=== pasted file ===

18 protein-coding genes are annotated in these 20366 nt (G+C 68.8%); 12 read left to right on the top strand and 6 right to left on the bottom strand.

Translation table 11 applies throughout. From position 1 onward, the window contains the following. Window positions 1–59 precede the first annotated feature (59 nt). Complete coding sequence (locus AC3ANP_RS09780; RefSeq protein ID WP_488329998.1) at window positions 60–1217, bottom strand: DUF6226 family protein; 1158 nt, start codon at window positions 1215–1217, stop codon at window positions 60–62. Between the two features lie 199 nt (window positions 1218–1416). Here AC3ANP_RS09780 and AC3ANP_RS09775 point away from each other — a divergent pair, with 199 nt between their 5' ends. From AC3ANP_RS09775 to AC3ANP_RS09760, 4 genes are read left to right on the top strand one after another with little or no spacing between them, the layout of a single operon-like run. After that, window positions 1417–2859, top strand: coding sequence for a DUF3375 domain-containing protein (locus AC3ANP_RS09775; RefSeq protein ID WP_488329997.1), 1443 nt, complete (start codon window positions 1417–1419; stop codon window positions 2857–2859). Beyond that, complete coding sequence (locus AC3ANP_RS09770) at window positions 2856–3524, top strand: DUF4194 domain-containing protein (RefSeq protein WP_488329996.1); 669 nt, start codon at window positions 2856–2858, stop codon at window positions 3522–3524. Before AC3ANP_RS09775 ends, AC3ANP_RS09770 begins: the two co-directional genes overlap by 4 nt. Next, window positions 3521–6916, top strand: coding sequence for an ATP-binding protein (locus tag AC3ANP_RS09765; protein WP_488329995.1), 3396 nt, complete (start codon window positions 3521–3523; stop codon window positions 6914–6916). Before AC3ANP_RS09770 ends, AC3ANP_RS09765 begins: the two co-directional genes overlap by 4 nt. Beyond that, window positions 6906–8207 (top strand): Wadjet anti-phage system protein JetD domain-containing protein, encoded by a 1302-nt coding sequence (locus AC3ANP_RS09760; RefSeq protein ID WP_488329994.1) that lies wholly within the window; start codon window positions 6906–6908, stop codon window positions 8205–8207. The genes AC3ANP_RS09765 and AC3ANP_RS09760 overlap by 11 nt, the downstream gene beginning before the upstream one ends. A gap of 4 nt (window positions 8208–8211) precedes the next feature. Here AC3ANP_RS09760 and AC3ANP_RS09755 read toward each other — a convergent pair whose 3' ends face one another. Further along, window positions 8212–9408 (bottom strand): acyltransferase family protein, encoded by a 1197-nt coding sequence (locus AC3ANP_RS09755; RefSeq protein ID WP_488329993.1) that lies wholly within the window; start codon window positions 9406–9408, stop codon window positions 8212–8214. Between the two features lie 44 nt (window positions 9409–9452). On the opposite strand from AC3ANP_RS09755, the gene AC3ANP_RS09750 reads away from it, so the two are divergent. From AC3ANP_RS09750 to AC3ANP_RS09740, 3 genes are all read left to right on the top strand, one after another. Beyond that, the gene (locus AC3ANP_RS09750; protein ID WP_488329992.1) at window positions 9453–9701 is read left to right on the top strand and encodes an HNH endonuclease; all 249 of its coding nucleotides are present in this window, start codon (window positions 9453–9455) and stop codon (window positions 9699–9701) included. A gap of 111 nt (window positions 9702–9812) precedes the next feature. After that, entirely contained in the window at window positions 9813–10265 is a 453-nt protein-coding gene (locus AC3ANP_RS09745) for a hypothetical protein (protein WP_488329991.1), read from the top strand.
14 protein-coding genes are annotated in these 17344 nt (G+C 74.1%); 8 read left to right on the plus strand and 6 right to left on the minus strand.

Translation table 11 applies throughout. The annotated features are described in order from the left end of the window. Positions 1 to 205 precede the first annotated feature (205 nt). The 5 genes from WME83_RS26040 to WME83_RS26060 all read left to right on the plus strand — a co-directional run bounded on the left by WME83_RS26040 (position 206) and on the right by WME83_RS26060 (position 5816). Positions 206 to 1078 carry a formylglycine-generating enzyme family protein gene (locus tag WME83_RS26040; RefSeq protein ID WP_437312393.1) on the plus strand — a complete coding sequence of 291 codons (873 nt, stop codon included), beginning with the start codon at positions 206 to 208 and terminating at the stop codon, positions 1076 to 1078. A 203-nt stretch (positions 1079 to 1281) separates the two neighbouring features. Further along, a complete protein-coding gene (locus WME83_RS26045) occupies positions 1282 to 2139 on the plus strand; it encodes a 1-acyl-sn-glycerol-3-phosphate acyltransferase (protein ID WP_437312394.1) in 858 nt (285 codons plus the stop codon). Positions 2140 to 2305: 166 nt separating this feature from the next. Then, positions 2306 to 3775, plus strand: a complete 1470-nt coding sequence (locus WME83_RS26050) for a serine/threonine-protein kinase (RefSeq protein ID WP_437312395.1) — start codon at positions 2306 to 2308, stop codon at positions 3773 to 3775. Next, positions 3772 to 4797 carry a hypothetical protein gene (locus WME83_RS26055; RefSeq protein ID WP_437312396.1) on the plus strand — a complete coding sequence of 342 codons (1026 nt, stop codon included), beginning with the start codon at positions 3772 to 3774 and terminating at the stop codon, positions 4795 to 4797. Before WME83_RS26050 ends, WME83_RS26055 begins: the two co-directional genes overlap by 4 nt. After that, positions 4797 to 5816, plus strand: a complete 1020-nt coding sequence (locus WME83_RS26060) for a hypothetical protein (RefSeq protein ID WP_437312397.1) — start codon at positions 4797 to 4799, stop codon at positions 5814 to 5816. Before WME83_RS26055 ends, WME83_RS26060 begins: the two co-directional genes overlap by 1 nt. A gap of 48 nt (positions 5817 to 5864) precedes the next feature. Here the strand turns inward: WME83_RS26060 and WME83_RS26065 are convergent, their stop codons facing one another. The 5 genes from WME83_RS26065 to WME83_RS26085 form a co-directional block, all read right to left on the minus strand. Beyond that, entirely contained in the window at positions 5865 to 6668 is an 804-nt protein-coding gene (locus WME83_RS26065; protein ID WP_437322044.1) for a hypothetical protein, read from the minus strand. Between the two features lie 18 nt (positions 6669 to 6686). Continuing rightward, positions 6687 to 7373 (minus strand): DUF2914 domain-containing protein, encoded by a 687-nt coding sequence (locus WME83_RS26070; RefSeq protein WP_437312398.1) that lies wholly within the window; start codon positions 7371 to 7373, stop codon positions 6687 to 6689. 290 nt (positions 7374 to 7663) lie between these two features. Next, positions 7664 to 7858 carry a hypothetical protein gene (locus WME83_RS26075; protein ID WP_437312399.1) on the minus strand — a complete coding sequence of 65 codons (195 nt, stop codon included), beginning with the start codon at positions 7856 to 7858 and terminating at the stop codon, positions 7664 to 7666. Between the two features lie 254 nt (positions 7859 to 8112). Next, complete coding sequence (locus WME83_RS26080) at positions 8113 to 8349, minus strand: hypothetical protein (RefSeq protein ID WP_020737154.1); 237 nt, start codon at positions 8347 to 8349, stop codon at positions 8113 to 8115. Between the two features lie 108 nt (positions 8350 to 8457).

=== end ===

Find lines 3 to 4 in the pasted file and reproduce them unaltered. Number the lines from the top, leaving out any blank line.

14 protein-coding genes are annotated in these 17344 nt (G+C 74.1%); 8 read left to right on the plus strand and 6 right to left on the minus strand.

Translation table 11 applies throughout. The annotated features are described in order from the left end of the window. Positions 1 to 205 precede the first annotated feature (205 nt). The 5 genes from WME83_RS26040 to WME83_RS26060 all read left to right on the plus strand — a co-directional run bounded on the left by WME83_RS26040 (position 206) and on the right by WME83_RS26060 (position 5816). Positions 206 to 1078 carry a formylglycine-generating enzyme family protein gene (locus tag WME83_RS26040; RefSeq protein ID WP_437312393.1) on the plus strand — a complete coding sequence of 291 codons (873 nt, stop codon included), beginning with the start codon at positions 206 to 208 and terminating at the stop codon, positions 1076 to 1078. A 203-nt stretch (positions 1079 to 1281) separates the two neighbouring features. Further along, a complete protein-coding gene (locus WME83_RS26045) occupies positions 1282 to 2139 on the plus strand; it encodes a 1-acyl-sn-glycerol-3-phosphate acyltransferase (protein ID WP_437312394.1) in 858 nt (285 codons plus the stop codon). Positions 2140 to 2305: 166 nt separating this feature from the next. Then, positions 2306 to 3775, plus strand: a complete 1470-nt coding sequence (locus WME83_RS26050) for a serine/threonine-protein kinase (RefSeq protein ID WP_437312395.1) — start codon at positions 2306 to 2308, stop codon at positions 3773 to 3775. Next, positions 3772 to 4797 carry a hypothetical protein gene (locus WME83_RS26055; RefSeq protein ID WP_437312396.1) on the plus strand — a complete coding sequence of 342 codons (1026 nt, stop codon included), beginning with the start codon at positions 3772 to 3774 and terminating at the stop codon, positions 4795 to 4797. Before WME83_RS26050 ends, WME83_RS26055 begins: the two co-directional genes overlap by 4 nt. After that, positions 4797 to 5816, plus strand: a complete 1020-nt coding sequence (locus WME83_RS26060) for a hypothetical protein (RefSeq protein ID WP_437312397.1) — start codon at positions 4797 to 4799, stop codon at positions 5814 to 5816. Before WME83_RS26055 ends, WME83_RS26060 begins: the two co-directional genes overlap by 1 nt. A gap of 48 nt (positions 5817 to 5864) precedes the next feature. Here the strand turns inward: WME83_RS26060 and WME83_RS26065 are convergent, their stop codons facing one another. The 5 genes from WME83_RS26065 to WME83_RS26085 form a co-directional block, all read right to left on the minus strand. Beyond that, entirely contained in the window at positions 5865 to 6668 is an 804-nt protein-coding gene (locus WME83_RS26065; protein ID WP_437322044.1) for a hypothetical protein, read from the minus strand. Between the two features lie 18 nt (positions 6669 to 6686). Continuing rightward, positions 6687 to 7373 (minus strand): DUF2914 domain-containing protein, encoded by a 687-nt coding sequence (locus WME83_RS26070; RefSeq protein WP_437312398.1) that lies wholly within the window; start codon positions 7371 to 7373, stop codon positions 6687 to 6689. 290 nt (positions 7374 to 7663) lie between these two features. Next, positions 7664 to 7858 carry a hypothetical protein gene (locus WME83_RS26075; protein ID WP_437312399.1) on the minus strand — a complete coding sequence of 65 codons (195 nt, stop codon included), beginning with the start codon at positions 7856 to 7858 and terminating at the stop codon, positions 7664 to 7666. Between the two features lie 254 nt (positions 7859 to 8112). Next, complete coding sequence (locus WME83_RS26080) at positions 8113 to 8349, minus strand: hypothetical protein (RefSeq protein ID WP_020737154.1); 237 nt, start codon at positions 8347 to 8349, stop codon at positions 8113 to 8115. Between the two features lie 108 nt (positions 8350 to 8457).